April 19, 2009
U.S. Officials In Need Of A Few Good Hackers
The U.S. Defense Department is looking for a few good men "“ preferably the kind who know how to hack-in to Federal computer networks and wreak havoc on the internet.
Plagued by millions of increasingly sophisticated cyber-attacks every day, federal authorities are seeking to utilize the skills of computer savvy hackers to protect their own computer systems.
Acting as a cyber-liaison for the U.S. Department of Homeland Security, General Dynamics Information Technology released an ad on the internet last month saying that they were looking for professional computer hackers who were able to "think like the bad guy." All applicants must possess an in-depth knowledge of a hacker's tools and tactics and be capable of analyzing Internet traffic to look for weaknesses in the government's computer systems.
Defense Secretary Robert Gates submitted the department's budget proposal to Congress last week in which he requested an increase in the number of cyber-experts trained by the department from 80 to 250 a year by 2011.
Amidst warnings that the U.S. was vulnerable to cyber-attacks, the Obama administration initiated a 60-day study to examine how the government could improve its protection of everything from stock markets, tax records and airline flight systems to electrical grids and nuclear launch codes.
The report was delivered Friday by former Bush aid, Melissa Hathaway.
Despite detailed plans for contingencies like natural disasters and rogue airplanes, the study found the governmental had neither a cohesive strategy for protecting its computer systems from a major coordinated attack, nor a recovery plan should a digital disaster ever occur.
"We're clearly not as prepared as we should be," said David Powner, director of technology issues for the Government Accountability Office, in a statement to Congress last month.
Officials admitted that the government has been slow to catch up with the quickly evolving technological innovations employed by modern-day hackers looking to disrupt the system or steal classified information. Federal computer networks have thus been left exposed to the attacks of cyber-criminals, both domestic and potentially international.
During a recent hearing in Washing, industry leaders told Congress that law enforcement and other protective agencies are too outdated to protect against the threats from domestic criminals, terrorists and hostile foreign nations.
Following a governmental audit of the computer systems of several major electric companies, federal officials say they discovered nefarious computer programs planted by sophisticated spies that were intended to disrupt service.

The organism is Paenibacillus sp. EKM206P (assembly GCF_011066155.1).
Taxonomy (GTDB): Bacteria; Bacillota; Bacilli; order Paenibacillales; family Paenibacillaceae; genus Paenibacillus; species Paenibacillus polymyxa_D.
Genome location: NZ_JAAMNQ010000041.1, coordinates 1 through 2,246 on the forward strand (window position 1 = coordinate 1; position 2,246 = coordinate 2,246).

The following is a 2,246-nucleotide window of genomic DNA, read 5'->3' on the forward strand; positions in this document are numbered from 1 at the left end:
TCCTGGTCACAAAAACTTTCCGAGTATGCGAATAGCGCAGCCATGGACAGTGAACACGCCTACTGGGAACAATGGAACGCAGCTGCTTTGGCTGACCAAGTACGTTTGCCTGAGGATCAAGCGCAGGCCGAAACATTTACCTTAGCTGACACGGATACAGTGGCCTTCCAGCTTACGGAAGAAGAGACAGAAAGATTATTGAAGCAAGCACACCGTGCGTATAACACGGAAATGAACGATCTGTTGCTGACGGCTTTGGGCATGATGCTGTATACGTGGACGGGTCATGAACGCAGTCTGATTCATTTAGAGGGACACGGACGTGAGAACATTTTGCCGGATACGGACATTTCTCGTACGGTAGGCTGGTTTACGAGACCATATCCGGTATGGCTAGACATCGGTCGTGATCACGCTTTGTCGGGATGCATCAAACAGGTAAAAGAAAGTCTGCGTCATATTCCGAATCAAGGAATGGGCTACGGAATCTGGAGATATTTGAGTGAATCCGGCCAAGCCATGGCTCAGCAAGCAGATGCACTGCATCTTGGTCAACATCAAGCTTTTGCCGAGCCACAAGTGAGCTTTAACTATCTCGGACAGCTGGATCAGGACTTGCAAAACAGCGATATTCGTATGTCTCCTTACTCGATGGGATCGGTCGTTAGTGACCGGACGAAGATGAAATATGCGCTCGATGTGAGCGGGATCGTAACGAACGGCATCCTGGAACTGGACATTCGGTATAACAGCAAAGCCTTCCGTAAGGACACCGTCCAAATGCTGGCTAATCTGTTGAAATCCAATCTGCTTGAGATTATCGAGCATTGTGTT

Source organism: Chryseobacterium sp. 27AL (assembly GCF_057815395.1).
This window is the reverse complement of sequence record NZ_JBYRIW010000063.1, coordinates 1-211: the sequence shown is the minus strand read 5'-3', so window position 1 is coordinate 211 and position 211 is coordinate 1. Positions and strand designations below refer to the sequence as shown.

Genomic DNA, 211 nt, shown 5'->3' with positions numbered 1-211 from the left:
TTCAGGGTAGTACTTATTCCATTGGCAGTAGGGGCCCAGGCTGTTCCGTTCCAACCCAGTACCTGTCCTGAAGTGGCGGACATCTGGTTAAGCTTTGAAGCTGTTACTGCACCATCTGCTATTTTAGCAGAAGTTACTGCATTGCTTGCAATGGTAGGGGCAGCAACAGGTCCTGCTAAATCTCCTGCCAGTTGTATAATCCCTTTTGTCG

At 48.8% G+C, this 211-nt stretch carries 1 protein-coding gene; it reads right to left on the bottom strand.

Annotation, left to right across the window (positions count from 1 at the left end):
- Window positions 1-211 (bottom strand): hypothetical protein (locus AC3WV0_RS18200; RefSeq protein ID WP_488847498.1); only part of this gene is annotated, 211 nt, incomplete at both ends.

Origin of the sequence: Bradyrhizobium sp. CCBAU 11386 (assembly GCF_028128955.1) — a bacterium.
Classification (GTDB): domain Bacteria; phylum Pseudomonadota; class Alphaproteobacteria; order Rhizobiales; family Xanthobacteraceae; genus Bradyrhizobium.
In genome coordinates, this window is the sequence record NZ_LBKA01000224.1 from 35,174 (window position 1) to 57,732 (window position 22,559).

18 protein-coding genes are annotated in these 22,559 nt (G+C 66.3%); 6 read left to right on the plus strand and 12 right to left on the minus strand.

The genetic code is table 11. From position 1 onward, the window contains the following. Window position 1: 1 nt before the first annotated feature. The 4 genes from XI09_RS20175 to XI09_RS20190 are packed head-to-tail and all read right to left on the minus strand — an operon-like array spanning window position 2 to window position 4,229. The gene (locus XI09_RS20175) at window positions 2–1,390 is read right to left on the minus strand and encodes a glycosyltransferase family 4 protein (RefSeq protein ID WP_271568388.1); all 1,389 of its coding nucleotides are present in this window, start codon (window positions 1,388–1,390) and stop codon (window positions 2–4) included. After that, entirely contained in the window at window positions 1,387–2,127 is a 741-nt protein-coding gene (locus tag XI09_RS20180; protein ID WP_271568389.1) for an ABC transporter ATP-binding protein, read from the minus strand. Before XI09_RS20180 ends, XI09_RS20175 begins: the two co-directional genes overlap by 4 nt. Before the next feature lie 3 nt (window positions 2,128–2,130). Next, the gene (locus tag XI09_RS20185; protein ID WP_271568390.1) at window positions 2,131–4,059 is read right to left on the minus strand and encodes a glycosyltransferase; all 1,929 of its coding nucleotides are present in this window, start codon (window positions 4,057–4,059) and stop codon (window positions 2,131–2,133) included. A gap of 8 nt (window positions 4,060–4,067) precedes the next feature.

In a classified report put together by Joint Chiefs of Staff chairman Mike Mullen, cyber-threats were listed as a key potential national security risk. Pentagon officials have reportedly spent over $100 million in the last half year just repairing the damage from cyber-attacks and other network malfunctions.
Vice president at General Dynamics Advanced Information Systems, Nadia Short, says she believes that the government's search for ethical hackers could help to close up a critical loophole in governmental security.
As part of a surveillance program called Einstein that was started by the Bush administration, a crew of analysts keep a constant vigil over federal computer networks. Einstein is part of the U.S. Computer Emergence Readiness Team (US-CERT), a cooperative effort between the Homeland Security Department, other government agencies and private companies.
In the last couple months, Hathaway has sought to develop a strategy for protecting information networks by talking with hundreds of private industry leaders as well as staffers and experts on Capitol Hill. She looked for answers to such questions as, how should officials define a "Ëcyber-incident'; how should the government structure its cyber-oversight; and how can the nation increase security without stymieing innovation.
Leading technology giants like General Dynamics, IBM, Lockheed Martin and Hewlett-Packard Co. have encouraged the Obama administration to create a White House-level office to lead efforts in developing and sharing information on cyber-problems more quickly and efficiently with the private sector.
Washington leaders are beginning to find a consensus on who should direct the overall effort, rejecting earlier suggestions that it be headed by the National Security Agency. The previous proposal that the project be headed by the NSA was met with stiff opposition by civil liberties groups wary of giving such control to a spy agency.
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U.S. Defense Department